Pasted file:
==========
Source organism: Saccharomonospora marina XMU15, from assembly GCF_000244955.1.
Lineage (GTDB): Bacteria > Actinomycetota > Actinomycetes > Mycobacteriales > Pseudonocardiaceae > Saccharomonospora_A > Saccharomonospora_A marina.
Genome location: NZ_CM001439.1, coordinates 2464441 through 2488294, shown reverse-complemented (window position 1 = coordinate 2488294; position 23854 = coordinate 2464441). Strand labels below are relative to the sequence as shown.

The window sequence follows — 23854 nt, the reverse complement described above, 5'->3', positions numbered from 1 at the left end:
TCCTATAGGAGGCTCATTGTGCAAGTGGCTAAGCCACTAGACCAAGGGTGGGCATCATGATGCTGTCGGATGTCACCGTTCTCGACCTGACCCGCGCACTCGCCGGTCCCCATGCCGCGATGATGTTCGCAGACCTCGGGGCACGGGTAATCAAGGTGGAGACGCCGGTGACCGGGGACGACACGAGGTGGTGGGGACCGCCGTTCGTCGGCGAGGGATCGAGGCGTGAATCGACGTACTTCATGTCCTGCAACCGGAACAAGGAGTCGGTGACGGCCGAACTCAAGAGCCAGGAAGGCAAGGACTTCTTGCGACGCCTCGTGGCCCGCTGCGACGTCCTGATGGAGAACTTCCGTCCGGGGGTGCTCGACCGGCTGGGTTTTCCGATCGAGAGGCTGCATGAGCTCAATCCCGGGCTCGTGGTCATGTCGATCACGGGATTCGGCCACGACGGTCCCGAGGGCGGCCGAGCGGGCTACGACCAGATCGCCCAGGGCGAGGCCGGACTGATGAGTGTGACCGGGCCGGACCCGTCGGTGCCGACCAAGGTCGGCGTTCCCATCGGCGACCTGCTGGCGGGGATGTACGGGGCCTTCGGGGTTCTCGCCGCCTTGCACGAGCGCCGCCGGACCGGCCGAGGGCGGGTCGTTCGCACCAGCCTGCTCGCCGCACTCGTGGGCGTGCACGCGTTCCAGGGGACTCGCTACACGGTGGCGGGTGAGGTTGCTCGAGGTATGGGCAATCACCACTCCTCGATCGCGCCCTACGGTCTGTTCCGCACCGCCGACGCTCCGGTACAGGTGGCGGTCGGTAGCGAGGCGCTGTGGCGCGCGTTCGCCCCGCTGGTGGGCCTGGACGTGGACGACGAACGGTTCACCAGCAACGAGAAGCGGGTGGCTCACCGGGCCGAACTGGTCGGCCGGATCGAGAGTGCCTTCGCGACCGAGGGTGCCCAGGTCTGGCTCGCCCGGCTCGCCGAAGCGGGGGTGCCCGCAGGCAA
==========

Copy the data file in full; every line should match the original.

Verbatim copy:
Source organism: Saccharomonospora marina XMU15, from assembly GCF_000244955.1.
Lineage (GTDB): Bacteria > Actinomycetota > Actinomycetes > Mycobacteriales > Pseudonocardiaceae > Saccharomonospora_A > Saccharomonospora_A marina.
Genome location: NZ_CM001439.1, coordinates 2464441 through 2488294, shown reverse-complemented (window position 1 = coordinate 2488294; position 23854 = coordinate 2464441). Strand labels below are relative to the sequence as shown.

The window sequence follows — 23854 nt, the reverse complement described above, 5'->3', positions numbered from 1 at the left end:
TCCTATAGGAGGCTCATTGTGCAAGTGGCTAAGCCACTAGACCAAGGGTGGGCATCATGATGCTGTCGGATGTCACCGTTCTCGACCTGACCCGCGCACTCGCCGGTCCCCATGCCGCGATGATGTTCGCAGACCTCGGGGCACGGGTAATCAAGGTGGAGACGCCGGTGACCGGGGACGACACGAGGTGGTGGGGACCGCCGTTCGTCGGCGAGGGATCGAGGCGTGAATCGACGTACTTCATGTCCTGCAACCGGAACAAGGAGTCGGTGACGGCCGAACTCAAGAGCCAGGAAGGCAAGGACTTCTTGCGACGCCTCGTGGCCCGCTGCGACGTCCTGATGGAGAACTTCCGTCCGGGGGTGCTCGACCGGCTGGGTTTTCCGATCGAGAGGCTGCATGAGCTCAATCCCGGGCTCGTGGTCATGTCGATCACGGGATTCGGCCACGACGGTCCCGAGGGCGGCCGAGCGGGCTACGACCAGATCGCCCAGGGCGAGGCCGGACTGATGAGTGTGACCGGGCCGGACCCGTCGGTGCCGACCAAGGTCGGCGTTCCCATCGGCGACCTGCTGGCGGGGATGTACGGGGCCTTCGGGGTTCTCGCCGCCTTGCACGAGCGCCGCCGGACCGGCCGAGGGCGGGTCGTTCGCACCAGCCTGCTCGCCGCACTCGTGGGCGTGCACGCGTTCCAGGGGACTCGCTACACGGTGGCGGGTGAGGTTGCTCGAGGTATGGGCAATCACCACTCCTCGATCGCGCCCTACGGTCTGTTCCGCACCGCCGACGCTCCGGTACAGGTGGCGGTCGGTAGCGAGGCGCTGTGGCGCGCGTTCGCCCCGCTGGTGGGCCTGGACGTGGACGACGAACGGTTCACCAGCAACGAGAAGCGGGTGGCTCACCGGGCCGAACTGGTCGGCCGGATCGAGAGTGCCTTCGCGACCGAGGGTGCCCAGGTCTGGCTCGCCCGGCTCGCCGAAGCGGGGGTGCCCGCAGGCAA